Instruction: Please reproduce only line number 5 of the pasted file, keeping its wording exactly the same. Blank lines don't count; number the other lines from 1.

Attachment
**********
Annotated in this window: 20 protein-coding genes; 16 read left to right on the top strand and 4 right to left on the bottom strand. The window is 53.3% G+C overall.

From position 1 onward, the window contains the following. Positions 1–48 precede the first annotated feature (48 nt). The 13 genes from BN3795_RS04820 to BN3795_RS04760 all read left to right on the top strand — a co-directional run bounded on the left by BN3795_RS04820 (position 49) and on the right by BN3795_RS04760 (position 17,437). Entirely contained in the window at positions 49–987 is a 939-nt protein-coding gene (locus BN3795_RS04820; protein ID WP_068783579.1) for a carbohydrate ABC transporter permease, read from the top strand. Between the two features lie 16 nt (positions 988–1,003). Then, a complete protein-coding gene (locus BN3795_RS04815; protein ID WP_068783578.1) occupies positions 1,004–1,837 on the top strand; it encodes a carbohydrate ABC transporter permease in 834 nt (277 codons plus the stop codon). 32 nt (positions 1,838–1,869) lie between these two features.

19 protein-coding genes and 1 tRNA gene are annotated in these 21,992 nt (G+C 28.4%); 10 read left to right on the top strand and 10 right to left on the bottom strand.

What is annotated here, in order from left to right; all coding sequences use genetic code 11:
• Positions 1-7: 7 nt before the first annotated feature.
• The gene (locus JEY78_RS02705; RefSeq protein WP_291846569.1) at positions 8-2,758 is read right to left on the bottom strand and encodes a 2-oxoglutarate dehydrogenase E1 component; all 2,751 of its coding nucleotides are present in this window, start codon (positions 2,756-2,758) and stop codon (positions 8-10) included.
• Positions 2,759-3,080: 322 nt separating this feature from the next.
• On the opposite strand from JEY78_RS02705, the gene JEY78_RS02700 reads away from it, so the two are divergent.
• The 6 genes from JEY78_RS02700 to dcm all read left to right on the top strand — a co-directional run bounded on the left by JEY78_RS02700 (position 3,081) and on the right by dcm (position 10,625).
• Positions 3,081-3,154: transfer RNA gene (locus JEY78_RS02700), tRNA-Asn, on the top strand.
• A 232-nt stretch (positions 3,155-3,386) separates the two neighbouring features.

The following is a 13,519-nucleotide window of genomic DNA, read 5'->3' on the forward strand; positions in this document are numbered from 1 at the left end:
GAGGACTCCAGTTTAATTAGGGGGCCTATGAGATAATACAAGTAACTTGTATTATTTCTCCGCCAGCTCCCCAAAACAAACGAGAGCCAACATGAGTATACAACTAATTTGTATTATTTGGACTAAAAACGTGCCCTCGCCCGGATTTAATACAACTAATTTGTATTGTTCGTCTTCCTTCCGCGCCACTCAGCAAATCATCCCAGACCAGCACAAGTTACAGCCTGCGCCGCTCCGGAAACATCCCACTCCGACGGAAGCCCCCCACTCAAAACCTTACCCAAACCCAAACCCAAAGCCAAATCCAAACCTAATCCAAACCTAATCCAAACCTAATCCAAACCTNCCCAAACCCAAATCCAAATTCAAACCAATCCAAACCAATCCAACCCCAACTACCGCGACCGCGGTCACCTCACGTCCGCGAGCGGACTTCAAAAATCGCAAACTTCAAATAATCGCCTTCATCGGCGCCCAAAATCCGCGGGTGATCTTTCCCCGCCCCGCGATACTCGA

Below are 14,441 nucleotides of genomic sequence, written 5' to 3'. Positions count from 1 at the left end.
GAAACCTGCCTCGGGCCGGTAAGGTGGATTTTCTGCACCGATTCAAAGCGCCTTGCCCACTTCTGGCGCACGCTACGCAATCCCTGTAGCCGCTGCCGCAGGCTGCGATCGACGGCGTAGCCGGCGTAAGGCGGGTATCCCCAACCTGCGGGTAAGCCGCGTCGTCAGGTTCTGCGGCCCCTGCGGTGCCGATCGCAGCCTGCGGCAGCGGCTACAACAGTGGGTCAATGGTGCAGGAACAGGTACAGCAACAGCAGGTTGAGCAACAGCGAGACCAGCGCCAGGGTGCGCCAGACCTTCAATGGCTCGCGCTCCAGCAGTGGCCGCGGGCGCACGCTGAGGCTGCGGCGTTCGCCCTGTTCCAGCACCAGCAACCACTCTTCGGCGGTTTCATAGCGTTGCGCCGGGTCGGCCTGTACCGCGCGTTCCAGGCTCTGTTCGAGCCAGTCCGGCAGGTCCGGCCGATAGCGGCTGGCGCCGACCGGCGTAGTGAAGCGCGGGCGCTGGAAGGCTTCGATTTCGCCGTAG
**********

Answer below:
• Positions 1-7: 7 nt before the first annotated feature.